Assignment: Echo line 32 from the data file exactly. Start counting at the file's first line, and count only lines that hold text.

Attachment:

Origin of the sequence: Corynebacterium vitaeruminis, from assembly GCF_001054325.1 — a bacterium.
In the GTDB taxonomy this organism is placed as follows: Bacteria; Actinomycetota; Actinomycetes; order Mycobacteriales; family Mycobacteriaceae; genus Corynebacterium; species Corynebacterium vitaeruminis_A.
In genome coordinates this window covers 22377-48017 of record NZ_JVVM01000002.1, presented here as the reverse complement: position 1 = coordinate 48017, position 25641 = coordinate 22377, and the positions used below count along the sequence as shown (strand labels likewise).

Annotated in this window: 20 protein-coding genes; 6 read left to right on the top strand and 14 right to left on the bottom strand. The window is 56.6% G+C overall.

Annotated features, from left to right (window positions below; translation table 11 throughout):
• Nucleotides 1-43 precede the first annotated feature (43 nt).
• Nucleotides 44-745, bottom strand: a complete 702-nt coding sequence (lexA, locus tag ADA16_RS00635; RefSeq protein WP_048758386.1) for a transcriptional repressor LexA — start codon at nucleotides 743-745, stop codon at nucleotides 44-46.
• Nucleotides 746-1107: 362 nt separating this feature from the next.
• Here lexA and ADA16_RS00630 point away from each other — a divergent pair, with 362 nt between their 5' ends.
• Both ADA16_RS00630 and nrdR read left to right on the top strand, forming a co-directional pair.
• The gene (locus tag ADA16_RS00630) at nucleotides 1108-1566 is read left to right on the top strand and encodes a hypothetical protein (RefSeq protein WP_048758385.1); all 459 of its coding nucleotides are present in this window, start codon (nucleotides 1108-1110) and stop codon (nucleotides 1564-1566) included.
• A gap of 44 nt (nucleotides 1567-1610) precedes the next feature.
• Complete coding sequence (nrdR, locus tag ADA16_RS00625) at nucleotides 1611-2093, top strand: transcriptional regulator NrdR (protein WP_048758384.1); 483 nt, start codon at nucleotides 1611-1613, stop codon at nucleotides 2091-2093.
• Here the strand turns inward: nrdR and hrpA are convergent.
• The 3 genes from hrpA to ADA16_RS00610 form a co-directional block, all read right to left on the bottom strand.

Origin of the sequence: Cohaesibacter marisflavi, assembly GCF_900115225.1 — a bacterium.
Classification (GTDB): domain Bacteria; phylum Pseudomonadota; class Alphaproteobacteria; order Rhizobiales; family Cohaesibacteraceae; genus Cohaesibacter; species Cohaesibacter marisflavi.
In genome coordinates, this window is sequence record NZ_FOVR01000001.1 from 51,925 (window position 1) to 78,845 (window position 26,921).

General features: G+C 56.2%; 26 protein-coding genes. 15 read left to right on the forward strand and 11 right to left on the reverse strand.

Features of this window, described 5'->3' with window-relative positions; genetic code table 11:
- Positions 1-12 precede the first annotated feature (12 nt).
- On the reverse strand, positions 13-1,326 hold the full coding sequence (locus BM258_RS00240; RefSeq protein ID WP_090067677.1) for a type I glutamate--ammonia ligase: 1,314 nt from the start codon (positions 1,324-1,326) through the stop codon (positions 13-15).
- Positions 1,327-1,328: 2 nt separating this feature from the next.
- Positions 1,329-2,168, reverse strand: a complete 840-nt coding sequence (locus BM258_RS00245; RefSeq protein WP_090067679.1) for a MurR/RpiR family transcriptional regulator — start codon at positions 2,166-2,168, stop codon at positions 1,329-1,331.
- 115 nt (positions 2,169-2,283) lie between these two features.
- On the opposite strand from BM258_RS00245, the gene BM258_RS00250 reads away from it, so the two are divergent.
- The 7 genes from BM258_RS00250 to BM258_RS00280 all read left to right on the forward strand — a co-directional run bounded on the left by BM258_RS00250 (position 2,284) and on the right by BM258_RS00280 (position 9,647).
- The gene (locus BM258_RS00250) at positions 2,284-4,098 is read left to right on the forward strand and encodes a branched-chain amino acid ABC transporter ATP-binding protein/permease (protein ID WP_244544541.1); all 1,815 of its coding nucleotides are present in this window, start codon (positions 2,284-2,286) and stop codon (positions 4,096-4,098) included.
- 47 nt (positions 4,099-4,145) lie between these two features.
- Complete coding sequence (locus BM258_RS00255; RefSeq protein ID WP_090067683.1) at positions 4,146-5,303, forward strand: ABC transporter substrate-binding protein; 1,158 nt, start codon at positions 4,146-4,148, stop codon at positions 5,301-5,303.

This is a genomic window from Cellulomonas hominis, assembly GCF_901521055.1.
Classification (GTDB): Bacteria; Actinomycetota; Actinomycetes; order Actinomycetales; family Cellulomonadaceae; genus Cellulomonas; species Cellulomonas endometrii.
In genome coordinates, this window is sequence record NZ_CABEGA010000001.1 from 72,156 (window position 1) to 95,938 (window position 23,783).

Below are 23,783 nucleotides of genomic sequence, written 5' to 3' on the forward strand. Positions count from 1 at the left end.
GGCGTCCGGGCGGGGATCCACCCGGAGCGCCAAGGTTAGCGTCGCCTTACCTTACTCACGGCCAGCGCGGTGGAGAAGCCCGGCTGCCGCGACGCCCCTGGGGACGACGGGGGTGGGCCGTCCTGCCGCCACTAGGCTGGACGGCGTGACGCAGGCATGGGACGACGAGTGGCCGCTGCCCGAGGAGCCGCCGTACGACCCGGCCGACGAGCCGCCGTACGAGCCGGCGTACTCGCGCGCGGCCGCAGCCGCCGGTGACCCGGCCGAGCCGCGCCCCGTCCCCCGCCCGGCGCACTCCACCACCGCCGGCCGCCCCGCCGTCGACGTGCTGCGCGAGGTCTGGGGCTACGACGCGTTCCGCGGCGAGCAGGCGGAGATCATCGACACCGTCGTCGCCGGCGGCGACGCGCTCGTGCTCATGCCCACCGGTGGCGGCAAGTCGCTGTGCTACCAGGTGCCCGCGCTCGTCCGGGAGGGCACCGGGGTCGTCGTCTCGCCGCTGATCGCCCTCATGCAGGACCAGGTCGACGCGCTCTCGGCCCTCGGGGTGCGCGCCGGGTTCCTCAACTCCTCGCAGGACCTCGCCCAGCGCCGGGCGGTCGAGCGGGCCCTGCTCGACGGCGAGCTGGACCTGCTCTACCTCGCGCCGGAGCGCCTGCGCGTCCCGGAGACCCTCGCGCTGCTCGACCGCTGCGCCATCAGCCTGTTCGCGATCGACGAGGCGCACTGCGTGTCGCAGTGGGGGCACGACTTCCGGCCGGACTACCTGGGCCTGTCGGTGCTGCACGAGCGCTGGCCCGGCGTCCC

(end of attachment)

Classification (GTDB): Bacteria; Actinomycetota; Actinomycetes; order Actinomycetales; family Cellulomonadaceae; genus Cellulomonas; species Cellulomonas endometrii.